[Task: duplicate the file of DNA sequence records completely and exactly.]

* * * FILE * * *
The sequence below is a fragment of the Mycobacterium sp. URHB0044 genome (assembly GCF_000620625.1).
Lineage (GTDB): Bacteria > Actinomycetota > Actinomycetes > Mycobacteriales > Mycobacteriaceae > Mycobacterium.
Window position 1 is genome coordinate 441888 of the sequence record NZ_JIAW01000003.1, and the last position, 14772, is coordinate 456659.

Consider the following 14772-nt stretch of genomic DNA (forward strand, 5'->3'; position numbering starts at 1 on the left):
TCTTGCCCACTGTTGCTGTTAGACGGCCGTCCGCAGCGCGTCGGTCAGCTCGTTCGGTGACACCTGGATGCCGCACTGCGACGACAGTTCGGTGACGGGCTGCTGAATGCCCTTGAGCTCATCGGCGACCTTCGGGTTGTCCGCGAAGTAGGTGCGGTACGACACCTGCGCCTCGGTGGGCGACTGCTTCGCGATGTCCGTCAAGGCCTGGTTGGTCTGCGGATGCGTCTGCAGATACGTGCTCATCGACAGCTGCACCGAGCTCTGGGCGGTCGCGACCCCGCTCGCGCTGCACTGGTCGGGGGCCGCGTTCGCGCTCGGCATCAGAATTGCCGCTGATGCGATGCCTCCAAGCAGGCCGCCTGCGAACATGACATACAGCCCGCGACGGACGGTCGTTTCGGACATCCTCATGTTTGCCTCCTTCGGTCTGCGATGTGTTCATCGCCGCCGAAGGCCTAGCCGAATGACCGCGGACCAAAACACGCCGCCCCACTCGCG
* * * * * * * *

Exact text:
The sequence below is a fragment of the Mycobacterium sp. URHB0044 genome (assembly GCF_000620625.1).
Lineage (GTDB): Bacteria > Actinomycetota > Actinomycetes > Mycobacteriales > Mycobacteriaceae > Mycobacterium.
Window position 1 is genome coordinate 441888 of the sequence record NZ_JIAW01000003.1, and the last position, 14772, is coordinate 456659.

Consider the following 14772-nt stretch of genomic DNA (forward strand, 5'->3'; position numbering starts at 1 on the left):
TCTTGCCCACTGTTGCTGTTAGACGGCCGTCCGCAGCGCGTCGGTCAGCTCGTTCGGTGACACCTGGATGCCGCACTGCGACGACAGTTCGGTGACGGGCTGCTGAATGCCCTTGAGCTCATCGGCGACCTTCGGGTTGTCCGCGAAGTAGGTGCGGTACGACACCTGCGCCTCGGTGGGCGACTGCTTCGCGATGTCCGTCAAGGCCTGGTTGGTCTGCGGATGCGTCTGCAGATACGTGCTCATCGACAGCTGCACCGAGCTCTGGGCGGTCGCGACCCCGCTCGCGCTGCACTGGTCGGGGGCCGCGTTCGCGCTCGGCATCAGAATTGCCGCTGATGCGATGCCTCCAAGCAGGCCGCCTGCGAACATGACATACAGCCCGCGACGGACGGTCGTTTCGGACATCCTCATGTTTGCCTCCTTCGGTCTGCGATGTGTTCATCGCCGCCGAAGGCCTAGCCGAATGACCGCGGACCAAAACACGCCGCCCCACTCGCG